With respect to Plaintiff's mental limitations, the ALJ found that "the severity of [Plaintiff's] mental impairments, considered singly and in combination, do not meet or medically equal the criteria of listing 12.04." AR 19. The ALJ found that there was no marked restriction of Plaintiff's activities of daily living, and that any such limitations were "mild" as Plaintiff reported the ability to care for her own hygiene, go grocery shopping, talk on the phone, and watch television. AR 19. The ALJ also found no marked restriction in maintaining social functioning, or difficulties in maintaining concentration, persistence or pace, or repeated episodes of decompensation, each of extended duration. AR 19.
The ALJ noted that while Plaintiff had treated for colon cancer, she was now "completely cured, " and her colonoscopy was normal. AR 21. The ALJ noted that Plaintiff's recent treatment notes from her treating physician, Dr. Cominos, showed severe colonic dysfunction. AR 21. However, the ALJ noted that Dr. Cominos "wrote that [Plaintiff] has been unable to work since 2007 due to multiplicity of her medical problems.'" AR 21. The ALJ noted that Dr. Cominos opined that Plaintiff's inability to work was due to a nerve problem following her 2010 surgery which causes "unrelenting abdominal pain." AR 21. The ALJ then focused on the finding that Plaintiff retained 5/5 motor strength in her upper extremities with a limited range of motion in the spine. AR 21. The ALJ then discounted Dr. Cominos' opinion that Plaintiff was restricted from "walking, standing, lifting or sitting for prolonged periods" because it was "inconsistent with her ultimate conclusion that [Plaintiff] is unable to work." AR 21.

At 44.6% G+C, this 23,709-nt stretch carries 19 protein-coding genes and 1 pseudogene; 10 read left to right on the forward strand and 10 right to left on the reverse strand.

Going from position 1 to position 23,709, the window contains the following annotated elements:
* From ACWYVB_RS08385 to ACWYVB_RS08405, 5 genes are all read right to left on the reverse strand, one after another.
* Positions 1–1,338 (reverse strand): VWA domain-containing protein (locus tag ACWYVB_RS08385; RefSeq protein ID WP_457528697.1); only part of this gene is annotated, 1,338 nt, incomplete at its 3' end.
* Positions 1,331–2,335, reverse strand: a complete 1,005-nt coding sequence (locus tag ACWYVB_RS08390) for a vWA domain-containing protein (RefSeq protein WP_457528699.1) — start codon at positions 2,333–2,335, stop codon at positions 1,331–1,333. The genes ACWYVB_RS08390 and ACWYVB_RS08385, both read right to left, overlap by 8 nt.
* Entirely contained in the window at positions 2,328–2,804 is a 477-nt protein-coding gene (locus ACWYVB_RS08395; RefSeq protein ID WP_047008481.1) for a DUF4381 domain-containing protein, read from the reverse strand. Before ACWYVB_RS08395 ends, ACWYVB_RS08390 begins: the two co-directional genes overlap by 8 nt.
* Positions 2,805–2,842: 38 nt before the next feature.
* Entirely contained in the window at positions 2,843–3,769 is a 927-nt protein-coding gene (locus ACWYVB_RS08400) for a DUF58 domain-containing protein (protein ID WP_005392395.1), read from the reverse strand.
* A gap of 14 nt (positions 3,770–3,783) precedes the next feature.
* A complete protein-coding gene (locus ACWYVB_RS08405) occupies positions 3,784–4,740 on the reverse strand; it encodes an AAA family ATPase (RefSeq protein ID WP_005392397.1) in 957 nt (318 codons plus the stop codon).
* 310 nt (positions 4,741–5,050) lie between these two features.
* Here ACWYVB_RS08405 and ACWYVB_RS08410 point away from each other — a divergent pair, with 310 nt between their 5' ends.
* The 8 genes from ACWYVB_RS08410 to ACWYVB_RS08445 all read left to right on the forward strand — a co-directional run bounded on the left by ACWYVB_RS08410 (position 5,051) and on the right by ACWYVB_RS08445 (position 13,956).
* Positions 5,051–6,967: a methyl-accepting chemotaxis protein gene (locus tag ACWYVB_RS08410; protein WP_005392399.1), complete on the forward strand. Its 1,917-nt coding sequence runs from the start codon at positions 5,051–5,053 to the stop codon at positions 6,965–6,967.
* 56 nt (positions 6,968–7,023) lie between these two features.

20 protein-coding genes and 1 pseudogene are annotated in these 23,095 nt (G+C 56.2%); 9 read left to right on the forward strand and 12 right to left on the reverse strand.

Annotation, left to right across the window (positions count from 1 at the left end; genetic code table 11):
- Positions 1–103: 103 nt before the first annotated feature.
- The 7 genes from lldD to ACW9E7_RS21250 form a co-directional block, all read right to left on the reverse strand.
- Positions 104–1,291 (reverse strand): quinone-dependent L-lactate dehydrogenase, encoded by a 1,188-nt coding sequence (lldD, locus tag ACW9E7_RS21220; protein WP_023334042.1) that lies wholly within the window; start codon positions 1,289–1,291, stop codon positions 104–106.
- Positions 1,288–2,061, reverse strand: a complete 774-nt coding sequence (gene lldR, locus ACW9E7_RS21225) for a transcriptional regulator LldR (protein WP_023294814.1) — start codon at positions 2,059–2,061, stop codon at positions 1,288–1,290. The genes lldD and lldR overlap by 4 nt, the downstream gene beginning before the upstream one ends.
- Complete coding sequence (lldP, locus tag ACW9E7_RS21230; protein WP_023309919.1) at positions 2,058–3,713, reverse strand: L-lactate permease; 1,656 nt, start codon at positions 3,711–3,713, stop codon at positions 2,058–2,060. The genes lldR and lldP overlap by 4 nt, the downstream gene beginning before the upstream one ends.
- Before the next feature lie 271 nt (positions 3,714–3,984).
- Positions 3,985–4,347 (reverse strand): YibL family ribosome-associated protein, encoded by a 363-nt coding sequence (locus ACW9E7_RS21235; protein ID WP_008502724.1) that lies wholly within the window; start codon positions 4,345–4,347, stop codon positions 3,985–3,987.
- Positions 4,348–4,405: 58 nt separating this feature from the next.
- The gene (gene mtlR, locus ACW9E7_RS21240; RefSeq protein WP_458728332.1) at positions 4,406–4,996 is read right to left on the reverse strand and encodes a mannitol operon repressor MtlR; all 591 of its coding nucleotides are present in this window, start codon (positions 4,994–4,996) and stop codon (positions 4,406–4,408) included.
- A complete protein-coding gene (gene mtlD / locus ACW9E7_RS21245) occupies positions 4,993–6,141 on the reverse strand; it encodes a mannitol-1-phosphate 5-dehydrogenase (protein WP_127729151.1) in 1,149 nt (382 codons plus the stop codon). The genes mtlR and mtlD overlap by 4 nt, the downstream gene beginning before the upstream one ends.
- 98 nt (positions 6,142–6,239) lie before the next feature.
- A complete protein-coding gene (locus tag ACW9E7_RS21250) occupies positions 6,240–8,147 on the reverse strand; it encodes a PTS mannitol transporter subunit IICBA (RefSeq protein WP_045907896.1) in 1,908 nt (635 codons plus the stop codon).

The ALJ found Plaintiff's medically determinable impairments could reasonably be expected to cause the alleged symptoms, but that Plaintiff's statements concerning the intensity, persistence and limiting effects of these symptoms were not credible to the extent they were inconsistent with the RFC determined by the ALJ. AR 21-22.
In rejecting Plaintiff's credibility, the ALJ noted that although Plaintiff reported that she has been prescribed Prozac since 2011, she had not received any other mental health treatment. AR 21. The ALJ further noted that Plaintiff reported she was prescribed a cane for ambulation but that there were no medical records showing the prescription, and Plaintiff's mother did not report that Plaintiff used a cane in her September 2011 report. AR 22. The ALJ also observed that a treatment note by a specialist Plaintiff saw one time listed her as a "retired" county worker. AR 22.
The ALJ accorded great weight to the opinion of the state consultative examiner, Dr. Seu, who opined in October 2010 that Plaintiff's condition would not impose limitations for 12 continuous months, and that Plaintiff could stand and walk for 6 hours in a normal work day, and sit with no limitation. AR 22. Dr. Seu also found Plaintiff could lift and carry up to 20 pounds occasionally and 10 pounds frequently, as well as perform frequent manipulative activities. AR 22. Dr. Seu found Plaintiff had not workplace environmental limitations. AR 22.
The ALJ also accorded limited weight to the psychological consultative examiner's finding Plaintiff's ability to understand and remember simple, as well as some detailed instructions, was good. AR 22. The ALJ found that the opinion did not account for Plaintiff's subjective complaints of pain which would limit her abilities to simple routine tasks. AR 22.
The ALJ also accorded great weight to the state medical consultant's finding that Plaintiff was capable of "light exertional work activity with occasional climbing of ramps and stairs and ladders, ropes and scaffolds, and bilateral frequent fingering and handling." AR 22.